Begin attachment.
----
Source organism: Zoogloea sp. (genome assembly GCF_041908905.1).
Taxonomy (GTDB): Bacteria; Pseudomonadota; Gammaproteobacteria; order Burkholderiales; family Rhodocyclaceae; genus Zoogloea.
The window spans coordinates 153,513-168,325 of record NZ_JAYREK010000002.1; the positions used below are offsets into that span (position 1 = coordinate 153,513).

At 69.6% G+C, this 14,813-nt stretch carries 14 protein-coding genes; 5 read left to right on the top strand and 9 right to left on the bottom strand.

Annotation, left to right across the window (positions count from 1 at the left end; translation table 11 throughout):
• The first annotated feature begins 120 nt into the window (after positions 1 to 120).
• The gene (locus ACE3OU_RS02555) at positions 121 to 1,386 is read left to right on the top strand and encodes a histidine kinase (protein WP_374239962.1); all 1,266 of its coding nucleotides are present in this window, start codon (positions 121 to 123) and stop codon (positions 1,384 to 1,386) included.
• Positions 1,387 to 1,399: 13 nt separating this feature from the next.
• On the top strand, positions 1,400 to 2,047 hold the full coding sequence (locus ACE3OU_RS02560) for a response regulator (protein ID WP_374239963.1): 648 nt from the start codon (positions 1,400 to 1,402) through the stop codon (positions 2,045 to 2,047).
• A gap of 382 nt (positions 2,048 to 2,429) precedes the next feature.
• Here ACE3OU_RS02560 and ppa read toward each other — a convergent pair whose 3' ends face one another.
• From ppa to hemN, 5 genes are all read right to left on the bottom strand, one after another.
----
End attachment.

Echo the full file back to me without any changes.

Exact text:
Source organism: Zoogloea sp. (genome assembly GCF_041908905.1).
Taxonomy (GTDB): Bacteria; Pseudomonadota; Gammaproteobacteria; order Burkholderiales; family Rhodocyclaceae; genus Zoogloea.
The window spans coordinates 153,513-168,325 of record NZ_JAYREK010000002.1; the positions used below are offsets into that span (position 1 = coordinate 153,513).

At 69.6% G+C, this 14,813-nt stretch carries 14 protein-coding genes; 5 read left to right on the top strand and 9 right to left on the bottom strand.

Annotation, left to right across the window (positions count from 1 at the left end; translation table 11 throughout):
• The first annotated feature begins 120 nt into the window (after positions 1 to 120).
• The gene (locus ACE3OU_RS02555) at positions 121 to 1,386 is read left to right on the top strand and encodes a histidine kinase (protein WP_374239962.1); all 1,266 of its coding nucleotides are present in this window, start codon (positions 121 to 123) and stop codon (positions 1,384 to 1,386) included.
• Positions 1,387 to 1,399: 13 nt separating this feature from the next.
• On the top strand, positions 1,400 to 2,047 hold the full coding sequence (locus ACE3OU_RS02560) for a response regulator (protein ID WP_374239963.1): 648 nt from the start codon (positions 1,400 to 1,402) through the stop codon (positions 2,045 to 2,047).
• A gap of 382 nt (positions 2,048 to 2,429) precedes the next feature.
• Here ACE3OU_RS02560 and ppa read toward each other — a convergent pair whose 3' ends face one another.
• From ppa to hemN, 5 genes are all read right to left on the bottom strand, one after another.